Despite the transformative potential of AI, only 39% of the world’s population (less than two in five) believe it will mostly help people in their country over the next 20 years. Detailed in a new report – A Digital World: Perceptions of risk from AI and misuse of personal data – the results indicate the future challenges of AI adoption and acceptance by certain groups around the world.
The report is based on the 2021 Lloyd’s Register Foundation World Risk Poll, powered by Gallup. 125,000 people across 121 countries were polled about their attitudes towards AI and personal data misuse, among other safety topics. The results found a clear divide in opinion around the benefits of AI.
Optimism about AI was most prevalent in regions that are leading in the development of these technologies, such as Eastern Asia where a majority (57%) said AI would mostly help people, while only 13% said it would mostly cause harm, resulting in a ratio higher than any other global region.
Distrust in AI was highest in low-income regions – including Southern Asia, Eastern Africa, Central/Western Africa, Southern Africa, Northern Africa and Eastern Africa – which showed clear majorities answering that AI would mostly harm people in their country. Among the East African countries, respondents from Tanzania (62%), Kenya (57%) and Uganda (57%) were most likely to say AI would mostly harm people, while no more than 25% in these three countries said it would mostly help.
Women were also less likely than men to say AI would mostly help people in their country – 35% versus 43%, respectively. They were also somewhat more likely than men to say AI would mostly harm people (29% vs. 27%) or that they did not have an opinion.
Dr Sarah Cumbers, Director of Evidence and Insight at Lloyd’s Register Foundation, said: “Artificial intelligence has huge potential to bring good to the world, and we’re already seeing a number of examples of its benefits within healthcare, disaster risk management and government services. However, if we don’t manage the public understanding of risk in relation to these technologies, we may fail to introduce them in a way that is accepted by the majority.”
A key factor, according to the Poll findings, is the level of exposure people have to digital technologies. Globally, 44% of people who said they have access to the internet felt AI will mostly help people in their country in the next 20 years. This is compared to just 28% of those without internet access. These differences were present regardless of people’s educational attainment level; for example, while 34% of people with primary education or less said AI will mostly help people in their country, that figure rose to 43% among those with internet access.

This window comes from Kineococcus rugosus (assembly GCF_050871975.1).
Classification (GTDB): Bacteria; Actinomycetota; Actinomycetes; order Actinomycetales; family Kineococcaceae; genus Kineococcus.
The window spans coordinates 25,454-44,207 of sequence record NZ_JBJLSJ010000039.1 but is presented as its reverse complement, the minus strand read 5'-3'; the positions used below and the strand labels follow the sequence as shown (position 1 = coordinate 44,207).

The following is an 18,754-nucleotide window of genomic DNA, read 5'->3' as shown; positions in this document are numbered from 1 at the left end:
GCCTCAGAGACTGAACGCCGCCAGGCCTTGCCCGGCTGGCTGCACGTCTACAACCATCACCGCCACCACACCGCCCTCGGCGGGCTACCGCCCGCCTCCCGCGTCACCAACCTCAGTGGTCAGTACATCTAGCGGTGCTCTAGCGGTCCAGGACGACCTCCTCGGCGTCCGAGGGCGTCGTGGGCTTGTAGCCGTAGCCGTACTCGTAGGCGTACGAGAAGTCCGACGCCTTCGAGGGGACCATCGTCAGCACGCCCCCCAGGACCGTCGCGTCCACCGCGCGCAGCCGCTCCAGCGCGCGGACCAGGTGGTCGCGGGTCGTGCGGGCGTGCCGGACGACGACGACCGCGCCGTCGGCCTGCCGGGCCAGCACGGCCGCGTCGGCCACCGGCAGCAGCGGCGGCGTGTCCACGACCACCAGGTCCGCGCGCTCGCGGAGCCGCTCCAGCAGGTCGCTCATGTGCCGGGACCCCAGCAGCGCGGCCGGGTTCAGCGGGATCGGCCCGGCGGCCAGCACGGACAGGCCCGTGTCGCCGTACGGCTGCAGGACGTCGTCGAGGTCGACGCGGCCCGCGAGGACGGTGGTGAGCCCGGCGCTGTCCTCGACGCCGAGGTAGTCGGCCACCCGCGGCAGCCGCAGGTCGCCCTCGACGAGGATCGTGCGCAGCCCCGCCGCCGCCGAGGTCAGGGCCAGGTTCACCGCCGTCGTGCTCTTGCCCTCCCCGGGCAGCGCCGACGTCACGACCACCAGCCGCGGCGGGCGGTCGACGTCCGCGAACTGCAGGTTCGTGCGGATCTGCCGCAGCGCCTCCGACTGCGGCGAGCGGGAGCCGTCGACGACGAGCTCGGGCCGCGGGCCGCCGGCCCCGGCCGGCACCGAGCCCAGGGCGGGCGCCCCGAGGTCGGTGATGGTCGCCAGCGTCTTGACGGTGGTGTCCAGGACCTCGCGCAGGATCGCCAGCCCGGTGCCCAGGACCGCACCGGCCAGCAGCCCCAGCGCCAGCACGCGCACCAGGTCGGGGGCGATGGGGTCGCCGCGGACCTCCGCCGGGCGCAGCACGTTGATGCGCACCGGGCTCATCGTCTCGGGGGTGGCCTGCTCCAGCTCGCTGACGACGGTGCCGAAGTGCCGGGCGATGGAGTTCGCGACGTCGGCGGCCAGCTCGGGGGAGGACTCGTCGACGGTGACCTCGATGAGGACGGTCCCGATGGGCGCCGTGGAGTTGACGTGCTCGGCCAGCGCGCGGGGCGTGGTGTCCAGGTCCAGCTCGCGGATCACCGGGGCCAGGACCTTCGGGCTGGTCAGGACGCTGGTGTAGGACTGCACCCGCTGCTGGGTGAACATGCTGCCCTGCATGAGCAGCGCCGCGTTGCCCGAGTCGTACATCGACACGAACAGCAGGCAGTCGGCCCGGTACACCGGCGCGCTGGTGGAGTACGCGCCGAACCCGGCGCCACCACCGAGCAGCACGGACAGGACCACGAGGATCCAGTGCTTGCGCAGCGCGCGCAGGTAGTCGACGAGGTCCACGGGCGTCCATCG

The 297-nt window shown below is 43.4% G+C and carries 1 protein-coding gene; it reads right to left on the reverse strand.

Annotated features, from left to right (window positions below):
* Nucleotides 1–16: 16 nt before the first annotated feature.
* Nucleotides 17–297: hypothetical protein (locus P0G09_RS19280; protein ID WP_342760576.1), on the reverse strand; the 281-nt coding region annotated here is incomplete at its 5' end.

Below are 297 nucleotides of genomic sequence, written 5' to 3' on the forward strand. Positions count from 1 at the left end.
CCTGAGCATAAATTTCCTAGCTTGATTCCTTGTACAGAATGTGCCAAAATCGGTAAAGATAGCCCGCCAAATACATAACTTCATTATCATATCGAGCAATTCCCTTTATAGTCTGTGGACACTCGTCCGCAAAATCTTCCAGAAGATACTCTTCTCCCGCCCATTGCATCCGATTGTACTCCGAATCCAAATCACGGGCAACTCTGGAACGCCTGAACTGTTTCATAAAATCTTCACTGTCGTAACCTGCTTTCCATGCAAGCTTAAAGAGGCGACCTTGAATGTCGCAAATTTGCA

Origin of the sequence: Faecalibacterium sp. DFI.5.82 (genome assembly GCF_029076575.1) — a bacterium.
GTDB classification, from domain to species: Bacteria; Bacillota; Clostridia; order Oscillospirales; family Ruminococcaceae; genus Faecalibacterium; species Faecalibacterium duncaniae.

Dr Cumbers added: “The report has highlighted that there is a global issue with trust in AI technology. We have uncovered a correlation between exposure and trust, with a more positive outlook on AI prevalent in countries leading in its development, such as South Korea and Japan. In contrast, those who are not regularly exposed to AI technology, including as a result of economic factors or lack of internet access, are less optimistic.
“It’s essential that governments, policymakers and innovators engage with vulnerable communities to understand and address their concerns about AI technology to ensure they are introduced in a way that benefits all.”
Aidan Peppin, Public Participation & Research Lead at Ada Lovelace Institute, said: “AI and data-driven technologies are increasingly ubiquitous in people’s lives all around the world. How people experience and perceive these technologies is a strong signal for whether they’re working for people and society, and the World Risk Poll provides valuable evidence on what’s needed to ensure the harms of data and AI are mitigated, and the benefits are maximised for all.
“The findings suggest that many people around the world do see hope and opportunity from data and AI, but data protection and privacy are a major concern for many, and the benefits of AI are not distributed equitably. Addressing these issues – among others – is imperative in realising those hopes and opportunities and avoiding the potential harms of data and AI that many feel and fear.”